Ah. Now hold on. So it’s about carving your own niche, being unique and responding in your own way, but somehow compromise is the way forward?

Now, let’s not pull any punches here so Junior Spesh here doesn’t get the wrong chicken in a box. When it comes to music, especially dubstep, I absolutely, 100% do not fucking want anyone who’s anyone right now to do any more fucking compromising. Now, of all times in dubstep, please could everyone just not compromise, whatsoever, about anything? Burial, Kode, Mala, Shackleton, Martyn, Zomby, Joker, Sully, Guido, Darkstar, Ikonika, Appleblim, Quest, Starkey, TRG: could you all please just do you, to the max.

There should be no pandering to Johnny-come-latelys, no getting bogged down in formula, no forgetting your lines when you get on the big stage, no policy U-turns now we got elected - otherwise what the hell was all that time spent in the wilderness for, when we could have fucked off to breaks and toured Australia’s superclubs with Tayo?

Cos this is the thing, right. Dubstep’s got it superclub moment right now – hand up even I’ve played a few of them myself this year (who would have thought it!). Dubstep’s finally got the audience it deserved, but if I’m honest, quite a few people who got us to the main stage have found themselves bricking it while looking into the bright lights.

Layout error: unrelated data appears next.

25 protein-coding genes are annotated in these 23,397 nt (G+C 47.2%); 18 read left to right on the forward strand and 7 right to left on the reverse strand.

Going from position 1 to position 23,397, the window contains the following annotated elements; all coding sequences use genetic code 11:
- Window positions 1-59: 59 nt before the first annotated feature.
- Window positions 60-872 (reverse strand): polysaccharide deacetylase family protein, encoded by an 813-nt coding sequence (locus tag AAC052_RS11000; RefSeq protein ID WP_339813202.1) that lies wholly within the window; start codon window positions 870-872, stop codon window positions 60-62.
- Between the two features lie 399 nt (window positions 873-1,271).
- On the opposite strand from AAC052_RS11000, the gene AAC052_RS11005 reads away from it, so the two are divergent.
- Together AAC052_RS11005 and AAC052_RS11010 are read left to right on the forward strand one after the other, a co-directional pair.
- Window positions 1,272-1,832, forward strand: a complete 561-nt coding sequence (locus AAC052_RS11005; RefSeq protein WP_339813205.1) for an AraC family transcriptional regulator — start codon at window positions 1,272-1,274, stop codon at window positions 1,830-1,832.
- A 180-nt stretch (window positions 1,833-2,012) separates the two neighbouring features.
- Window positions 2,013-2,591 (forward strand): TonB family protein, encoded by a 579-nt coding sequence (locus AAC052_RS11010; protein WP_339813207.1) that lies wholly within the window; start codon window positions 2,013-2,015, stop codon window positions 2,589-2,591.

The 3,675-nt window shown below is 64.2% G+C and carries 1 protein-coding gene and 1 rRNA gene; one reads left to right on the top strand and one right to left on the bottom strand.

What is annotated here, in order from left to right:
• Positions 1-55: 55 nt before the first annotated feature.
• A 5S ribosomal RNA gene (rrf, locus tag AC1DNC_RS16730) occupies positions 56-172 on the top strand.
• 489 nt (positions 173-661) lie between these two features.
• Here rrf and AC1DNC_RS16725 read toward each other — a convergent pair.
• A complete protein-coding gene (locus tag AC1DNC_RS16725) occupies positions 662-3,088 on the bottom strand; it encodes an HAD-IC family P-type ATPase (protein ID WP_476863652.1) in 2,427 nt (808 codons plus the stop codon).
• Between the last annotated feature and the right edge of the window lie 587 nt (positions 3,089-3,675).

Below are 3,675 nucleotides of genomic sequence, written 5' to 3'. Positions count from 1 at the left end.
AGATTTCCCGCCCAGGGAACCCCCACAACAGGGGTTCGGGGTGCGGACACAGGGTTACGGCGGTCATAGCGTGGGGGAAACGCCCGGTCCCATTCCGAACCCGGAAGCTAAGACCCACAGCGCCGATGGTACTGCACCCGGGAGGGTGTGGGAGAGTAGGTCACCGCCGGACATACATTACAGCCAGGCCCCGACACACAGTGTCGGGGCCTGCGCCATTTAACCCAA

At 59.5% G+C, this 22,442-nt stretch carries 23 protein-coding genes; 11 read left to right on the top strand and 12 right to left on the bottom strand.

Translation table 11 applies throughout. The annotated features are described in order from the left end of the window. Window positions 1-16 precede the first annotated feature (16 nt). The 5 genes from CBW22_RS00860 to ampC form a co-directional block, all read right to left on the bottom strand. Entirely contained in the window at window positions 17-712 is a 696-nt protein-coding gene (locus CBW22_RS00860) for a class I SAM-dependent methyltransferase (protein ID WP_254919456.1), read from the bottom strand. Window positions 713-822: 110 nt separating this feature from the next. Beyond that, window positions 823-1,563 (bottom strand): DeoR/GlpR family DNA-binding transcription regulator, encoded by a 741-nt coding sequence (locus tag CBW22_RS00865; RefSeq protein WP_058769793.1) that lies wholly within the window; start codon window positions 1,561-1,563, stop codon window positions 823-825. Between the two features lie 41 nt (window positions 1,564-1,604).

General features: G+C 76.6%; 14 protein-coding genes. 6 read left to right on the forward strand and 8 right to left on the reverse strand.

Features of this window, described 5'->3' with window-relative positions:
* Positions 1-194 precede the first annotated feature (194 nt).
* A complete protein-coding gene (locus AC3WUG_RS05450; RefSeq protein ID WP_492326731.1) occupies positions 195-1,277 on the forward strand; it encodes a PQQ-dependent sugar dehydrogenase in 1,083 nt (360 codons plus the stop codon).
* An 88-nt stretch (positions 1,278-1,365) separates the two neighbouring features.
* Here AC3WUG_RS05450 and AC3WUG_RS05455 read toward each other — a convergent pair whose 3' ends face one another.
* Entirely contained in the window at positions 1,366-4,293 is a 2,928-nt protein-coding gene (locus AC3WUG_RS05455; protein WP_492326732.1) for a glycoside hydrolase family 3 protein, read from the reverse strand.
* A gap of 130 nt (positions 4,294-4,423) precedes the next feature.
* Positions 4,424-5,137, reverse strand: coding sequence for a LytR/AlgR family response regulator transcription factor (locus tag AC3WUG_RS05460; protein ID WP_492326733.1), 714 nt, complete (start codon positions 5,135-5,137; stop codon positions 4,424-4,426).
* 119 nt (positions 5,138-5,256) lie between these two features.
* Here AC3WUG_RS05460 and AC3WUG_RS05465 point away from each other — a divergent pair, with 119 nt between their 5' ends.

It’s been a great source of personal pain to see innovators deviate from what made them exciting and vital. I’ve had to deal with it and move on and accept that things have changed. So those left who still have “it,” please: no aligning “compromise” with “forward,” or is that Forward>>, motion.

"Unfortunately, I have to say you really missed this mark last night."

OK fine, that’s your view: fair comment.

"Joker's set finished with that banging Roni Size remix,"


He didn’t actually, but I’ll let you off.

"and the crowd was really hyped up."